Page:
Jim Leaviss, Head of Retail Fixed Interest for M&G’s mutual fund range
With so much talk in recent months around the ‘magic’ 3% threshold for 10-year US Treasury yields, what can we tell about the future direction of markets now that this level has been breached for the first time in more than four years?
First of all, let’s not get too carried away by the recent spike in Treasury yields that has taken the 10-year past 3%. This rise of around 100 basis points (bps) since September 2017 is far smaller than the surge of near 400bps between the middle of 1979-early 1980, or the 200bps surge resulting from 2013’s ‘taper tantrum’, to highlight but two incidences.
What is more significant is the global macroeconomic backdrop against which this has taken place. While there have been a few signs in recent weeks that some of the froth may be coming off the top of growth prospects (some economic surprise indices have moved into negative territory), I don’t see any immediate cause for alarm, and the synchronised global economic growth outlook remains broadly in place. It has been this outlook that has encouraged investors to turn away from the relative safe-haven that government bonds have offered in recent years towards riskier assets.
Given this continued positive economic backdrop, we are likely at a turning point for quantitative easing (QE), while negative interest rates in regions such as Japan, Europe and Switzerland, are likely to be abandoned.
So, after the Fed hiked rates again in March, its sixth such increase since late 2015, can we yet say whether this very protracted cycle is finally approaching a peak? If we look at US unemployment data, around 80% of states now have an unemployment rate below the non-accelerating inflation rate of unemployment (NAIRU). This has historically proven to be an indicator for peaking rates.
As ever, it will likely be inflation expectations that ultimately hold the key. The bond market’s expectations for future consumer prices have risen, with the US TIPS market now pricing in an average of 2% over the next five years. This has risen sharply from last year’s levels, but can hardly be categorised as anything other than ‘moderate’. Furthermore, despite the US being at or near full employment, the link between this and wage growth has remained stubbornly absent. Until wages break out and workers feel the benefits of the global growth boom, then inflation could remain anchored at or close to the Fed’s 2% target. In places like Europe and Japan, despite having implemented ultra-loose monetary policies for years now, central banks are still far away from meeting their inflation targets, with inflation having remained stubbornly low.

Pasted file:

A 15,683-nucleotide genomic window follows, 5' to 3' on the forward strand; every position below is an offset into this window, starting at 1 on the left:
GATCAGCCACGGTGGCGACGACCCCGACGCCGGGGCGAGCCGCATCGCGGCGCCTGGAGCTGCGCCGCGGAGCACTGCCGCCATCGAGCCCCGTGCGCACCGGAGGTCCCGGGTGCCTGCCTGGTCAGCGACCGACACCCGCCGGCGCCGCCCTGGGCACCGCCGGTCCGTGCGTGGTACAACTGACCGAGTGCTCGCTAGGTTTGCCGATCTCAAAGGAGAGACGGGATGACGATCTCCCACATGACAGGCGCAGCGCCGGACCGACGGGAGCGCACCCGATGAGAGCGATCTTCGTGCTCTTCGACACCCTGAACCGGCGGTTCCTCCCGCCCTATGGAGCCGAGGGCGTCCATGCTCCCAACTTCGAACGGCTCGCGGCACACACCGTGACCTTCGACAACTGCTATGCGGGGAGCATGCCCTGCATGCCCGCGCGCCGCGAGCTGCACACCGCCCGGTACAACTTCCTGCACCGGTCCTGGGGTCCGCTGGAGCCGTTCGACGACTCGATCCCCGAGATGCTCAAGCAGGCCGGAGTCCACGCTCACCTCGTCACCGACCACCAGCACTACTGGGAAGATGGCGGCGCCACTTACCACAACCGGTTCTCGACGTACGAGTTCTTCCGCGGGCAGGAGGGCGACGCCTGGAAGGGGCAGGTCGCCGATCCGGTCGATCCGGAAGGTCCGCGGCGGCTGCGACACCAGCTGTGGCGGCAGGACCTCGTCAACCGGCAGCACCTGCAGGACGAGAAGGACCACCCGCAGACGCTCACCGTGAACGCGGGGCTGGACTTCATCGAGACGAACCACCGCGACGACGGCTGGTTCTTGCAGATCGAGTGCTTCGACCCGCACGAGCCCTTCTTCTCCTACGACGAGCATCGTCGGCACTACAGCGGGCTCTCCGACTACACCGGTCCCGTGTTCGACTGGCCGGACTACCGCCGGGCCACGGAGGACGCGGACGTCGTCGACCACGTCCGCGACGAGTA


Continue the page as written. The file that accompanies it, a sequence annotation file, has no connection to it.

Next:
It’s worth caveating that economic outlooks can change quickly – as we have seen in the UK in recent weeks. Just two months ago, a May rate hike by the Bank of England was virtually priced in by markets. Last week though, rates were left on hold, with the Bank left trying to retain its hawkish rhetoric by staying upbeat about medium-term growth forecasts, while simultaneously revising its 2018 growth target and short and medium-term inflation targets downwards. Does this mean that we can finally call the end of the 30-year bond bull market? I am still cautious. What is certain is that the unwinding of QE around the globe will leave investors warier of government bonds than before. However, pockets of value remain. Financials, floating rate corporate bonds, and select emerging market currencies (the big EM sell-off year to date has left valuations looking more attractive again) spring to mind.
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